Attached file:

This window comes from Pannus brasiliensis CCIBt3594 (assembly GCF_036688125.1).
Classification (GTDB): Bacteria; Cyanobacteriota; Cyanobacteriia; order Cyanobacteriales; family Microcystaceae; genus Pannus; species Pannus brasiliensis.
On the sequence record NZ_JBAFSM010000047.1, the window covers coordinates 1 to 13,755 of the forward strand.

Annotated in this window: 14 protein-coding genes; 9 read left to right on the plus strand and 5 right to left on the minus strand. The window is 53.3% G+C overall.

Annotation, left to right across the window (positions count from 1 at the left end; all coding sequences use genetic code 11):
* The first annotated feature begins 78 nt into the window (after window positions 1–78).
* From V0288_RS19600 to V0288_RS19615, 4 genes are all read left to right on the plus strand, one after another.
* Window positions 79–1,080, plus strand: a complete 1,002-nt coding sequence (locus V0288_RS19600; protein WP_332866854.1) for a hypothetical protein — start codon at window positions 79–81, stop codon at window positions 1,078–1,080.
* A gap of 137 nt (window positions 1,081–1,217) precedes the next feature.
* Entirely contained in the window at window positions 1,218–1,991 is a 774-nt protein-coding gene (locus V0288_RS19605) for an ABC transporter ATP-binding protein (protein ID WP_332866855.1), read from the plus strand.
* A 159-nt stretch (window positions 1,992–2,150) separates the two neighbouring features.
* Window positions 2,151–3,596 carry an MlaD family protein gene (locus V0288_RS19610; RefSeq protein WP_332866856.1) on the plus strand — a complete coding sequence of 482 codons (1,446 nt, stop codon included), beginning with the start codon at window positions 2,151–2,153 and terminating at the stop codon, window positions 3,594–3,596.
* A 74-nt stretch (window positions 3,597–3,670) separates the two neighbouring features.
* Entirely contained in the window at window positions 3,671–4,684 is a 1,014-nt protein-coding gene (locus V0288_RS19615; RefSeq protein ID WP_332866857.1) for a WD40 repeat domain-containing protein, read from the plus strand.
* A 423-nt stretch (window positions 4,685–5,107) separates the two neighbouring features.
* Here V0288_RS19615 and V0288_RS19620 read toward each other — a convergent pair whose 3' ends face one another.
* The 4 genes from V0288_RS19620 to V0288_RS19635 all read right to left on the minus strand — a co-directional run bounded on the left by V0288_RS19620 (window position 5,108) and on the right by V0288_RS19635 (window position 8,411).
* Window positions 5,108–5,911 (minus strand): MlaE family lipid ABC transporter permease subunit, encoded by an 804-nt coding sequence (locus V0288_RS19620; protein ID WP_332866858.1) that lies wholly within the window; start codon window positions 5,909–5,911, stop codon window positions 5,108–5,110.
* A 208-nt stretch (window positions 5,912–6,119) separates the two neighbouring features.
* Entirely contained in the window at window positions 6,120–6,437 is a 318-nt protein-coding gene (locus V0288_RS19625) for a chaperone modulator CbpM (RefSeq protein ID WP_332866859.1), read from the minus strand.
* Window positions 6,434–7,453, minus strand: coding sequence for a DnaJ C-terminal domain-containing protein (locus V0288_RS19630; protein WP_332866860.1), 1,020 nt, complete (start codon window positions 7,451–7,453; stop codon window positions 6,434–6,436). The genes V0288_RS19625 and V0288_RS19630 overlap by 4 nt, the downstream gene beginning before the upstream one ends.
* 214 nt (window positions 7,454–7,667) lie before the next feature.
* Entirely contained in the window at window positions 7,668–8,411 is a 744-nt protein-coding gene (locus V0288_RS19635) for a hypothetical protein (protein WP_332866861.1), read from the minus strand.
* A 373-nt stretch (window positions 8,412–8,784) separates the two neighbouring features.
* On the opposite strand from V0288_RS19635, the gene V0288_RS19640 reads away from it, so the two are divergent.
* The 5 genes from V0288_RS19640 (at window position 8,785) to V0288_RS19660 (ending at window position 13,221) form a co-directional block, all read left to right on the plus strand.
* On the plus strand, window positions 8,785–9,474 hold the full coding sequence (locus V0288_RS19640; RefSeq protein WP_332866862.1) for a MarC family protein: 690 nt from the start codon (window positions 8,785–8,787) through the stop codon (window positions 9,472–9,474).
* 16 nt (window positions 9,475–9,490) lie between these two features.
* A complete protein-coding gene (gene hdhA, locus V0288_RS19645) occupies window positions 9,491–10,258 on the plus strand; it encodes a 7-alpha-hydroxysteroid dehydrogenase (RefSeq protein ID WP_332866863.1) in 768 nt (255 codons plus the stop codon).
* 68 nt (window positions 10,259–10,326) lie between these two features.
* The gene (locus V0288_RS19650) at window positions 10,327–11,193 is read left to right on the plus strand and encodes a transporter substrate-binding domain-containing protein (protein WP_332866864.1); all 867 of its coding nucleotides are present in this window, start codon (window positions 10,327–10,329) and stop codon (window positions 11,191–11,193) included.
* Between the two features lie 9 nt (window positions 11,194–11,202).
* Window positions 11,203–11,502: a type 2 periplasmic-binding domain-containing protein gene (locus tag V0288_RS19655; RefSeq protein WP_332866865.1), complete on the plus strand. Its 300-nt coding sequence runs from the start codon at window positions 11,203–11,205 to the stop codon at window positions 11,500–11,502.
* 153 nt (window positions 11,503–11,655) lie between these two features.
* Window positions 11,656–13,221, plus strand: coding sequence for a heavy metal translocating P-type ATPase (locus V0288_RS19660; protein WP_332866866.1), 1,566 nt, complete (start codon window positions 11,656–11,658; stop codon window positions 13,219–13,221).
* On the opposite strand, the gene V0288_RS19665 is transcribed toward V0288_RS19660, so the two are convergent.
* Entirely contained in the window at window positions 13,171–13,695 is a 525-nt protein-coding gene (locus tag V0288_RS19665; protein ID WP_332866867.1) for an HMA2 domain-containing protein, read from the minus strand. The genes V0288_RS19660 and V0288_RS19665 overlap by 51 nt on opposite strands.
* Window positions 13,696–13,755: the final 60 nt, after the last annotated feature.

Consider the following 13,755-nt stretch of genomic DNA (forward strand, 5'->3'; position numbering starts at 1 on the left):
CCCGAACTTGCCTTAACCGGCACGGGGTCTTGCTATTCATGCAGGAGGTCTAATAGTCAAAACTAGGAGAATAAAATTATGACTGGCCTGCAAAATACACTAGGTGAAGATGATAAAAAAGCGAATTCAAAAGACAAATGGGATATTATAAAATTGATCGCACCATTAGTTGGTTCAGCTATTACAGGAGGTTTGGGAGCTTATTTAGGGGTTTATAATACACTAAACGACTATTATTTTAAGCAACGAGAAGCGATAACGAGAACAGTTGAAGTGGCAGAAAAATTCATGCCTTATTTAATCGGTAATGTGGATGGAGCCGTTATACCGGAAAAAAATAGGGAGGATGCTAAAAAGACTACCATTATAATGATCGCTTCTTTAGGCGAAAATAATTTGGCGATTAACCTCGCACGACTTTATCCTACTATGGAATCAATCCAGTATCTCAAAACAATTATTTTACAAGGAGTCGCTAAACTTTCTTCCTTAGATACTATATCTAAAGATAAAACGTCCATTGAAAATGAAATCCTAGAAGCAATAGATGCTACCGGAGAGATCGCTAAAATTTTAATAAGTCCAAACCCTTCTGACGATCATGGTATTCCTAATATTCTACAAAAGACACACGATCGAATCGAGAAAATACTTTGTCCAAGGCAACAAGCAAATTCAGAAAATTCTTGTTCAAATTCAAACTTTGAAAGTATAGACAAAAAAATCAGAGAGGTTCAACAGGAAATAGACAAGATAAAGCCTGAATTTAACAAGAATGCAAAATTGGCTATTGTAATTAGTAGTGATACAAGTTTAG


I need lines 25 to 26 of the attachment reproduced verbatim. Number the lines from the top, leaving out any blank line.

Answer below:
* On the opposite strand from V0288_RS19635, the gene V0288_RS19640 reads away from it, so the two are divergent.
* The 5 genes from V0288_RS19640 (at window position 8,785) to V0288_RS19660 (ending at window position 13,221) form a co-directional block, all read left to right on the plus strand.